Disgruntled sound engineer John Carter yelled back, “Fuck the actors. Save the sound department!”

As the shoot ground on, the filmmakers fought to get more than a few shots per day in the can. The problems were partly down to Spielberg’s desire to get everything just right, and also partly due to his inexperience at shooting a movie on the water. But yet again, what could have been a drawback became a benefit.

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A more seasoned director probably wouldn’t have shot a movie out at sea at all, but as Spielberg has since said, “I could have shot the movie in the tank or even in a protected lake somewhere, but it would not have looked the same.”

The protracted shoot also gave Spielberg time to hone the movie as he went along. Even as the script was being polished by Gottlieb and other writers, he and editor Verna Fields could see, from the handful of shots coming in after each day’s shoot, that what they were making was far more than just another monster movie.

The lengthy production gave them time to consider how best to edit the film around their malfunctioning shark, while a continuity error, in which footage of a real shark was captured attacking an empty diving cage, prompted Spielberg to have Hooper live to see the end credits – instead of being eaten by the shark, as scripted, he’d managed to vacate the cage and swim to safety.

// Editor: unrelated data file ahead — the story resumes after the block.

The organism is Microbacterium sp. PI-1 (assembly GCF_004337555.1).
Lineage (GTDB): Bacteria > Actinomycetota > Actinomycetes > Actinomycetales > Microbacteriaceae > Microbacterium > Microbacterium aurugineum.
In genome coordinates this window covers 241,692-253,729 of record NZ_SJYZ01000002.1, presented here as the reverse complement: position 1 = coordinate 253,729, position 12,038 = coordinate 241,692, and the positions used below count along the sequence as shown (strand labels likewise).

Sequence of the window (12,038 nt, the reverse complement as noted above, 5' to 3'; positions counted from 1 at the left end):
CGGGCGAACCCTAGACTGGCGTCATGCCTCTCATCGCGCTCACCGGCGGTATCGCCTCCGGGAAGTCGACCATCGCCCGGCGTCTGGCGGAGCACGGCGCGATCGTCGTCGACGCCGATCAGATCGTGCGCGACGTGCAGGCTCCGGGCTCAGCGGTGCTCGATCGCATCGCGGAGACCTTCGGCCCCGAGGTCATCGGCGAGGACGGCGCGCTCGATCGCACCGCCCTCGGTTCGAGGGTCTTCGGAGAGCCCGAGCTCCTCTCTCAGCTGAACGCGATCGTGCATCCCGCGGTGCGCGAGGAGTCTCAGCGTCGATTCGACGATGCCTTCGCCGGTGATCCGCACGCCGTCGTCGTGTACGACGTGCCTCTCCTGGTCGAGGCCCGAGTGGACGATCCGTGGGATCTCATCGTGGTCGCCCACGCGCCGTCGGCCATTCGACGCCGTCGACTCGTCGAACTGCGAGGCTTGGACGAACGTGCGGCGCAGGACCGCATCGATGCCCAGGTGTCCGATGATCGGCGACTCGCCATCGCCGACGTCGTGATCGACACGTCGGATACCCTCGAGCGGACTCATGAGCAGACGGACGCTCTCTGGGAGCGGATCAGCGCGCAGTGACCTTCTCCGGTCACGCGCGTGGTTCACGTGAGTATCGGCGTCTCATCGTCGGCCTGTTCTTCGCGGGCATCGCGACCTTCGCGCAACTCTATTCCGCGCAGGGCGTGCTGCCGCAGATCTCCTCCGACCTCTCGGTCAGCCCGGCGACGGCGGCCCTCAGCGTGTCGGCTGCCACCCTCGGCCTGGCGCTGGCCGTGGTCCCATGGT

On the 6th October 1974, Jaws’ gigantic shoot finally ended. Legend has it that Spielberg, fearing that a mutinous crew would celebrate the wrap by throwing the director in the sea, was already on a boat heading for shore long before the last shot was completed. “I shall not return,” Spielberg called out, as the vessel speeded him away from his 159-day nightmare.

If Spielberg had been perturbed by the dark rumours that the movie might also spell the end of his career, those particular clouds were quickly dispelled after the first test screening. Jaws’ budget may have ballooned to $9 million – more than double its original estimate – but the movie became a phenomenon, making more than $430 million worldwide. From the chaos of production, Spielberg and his filmmakers had assembled a masterpiece of precisely controlled suspense, and audiences found it irresistible.

“All right, there’s a shark in the water,” the crew member bellowed to the extras assembled in the sea, way back in June 1974. “He’s been killing people, legs have been bitten off, and there’s blood all over the place!”

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The scene Spielberg was shooting that day would become a key moment in the finished movie; it’s the sequence in which the young Alex Kintner is devoured by the shark right in front of Chief Brody, giving the character the impetus to set off with Quint and Hooper to hunt the beast down.

“Background action!” the man yelled into his megaphone. Right on cue, the extras rushed for the shore, screaming as they went. Spielberg didn’t know it at the time, but those screams would still be echoing in cinemas and living rooms decades later.

From the jaws of defeat, Spielberg would pull an all-time classic.

Jaws is available to download on iTunes now. It is also available on Blu-ray.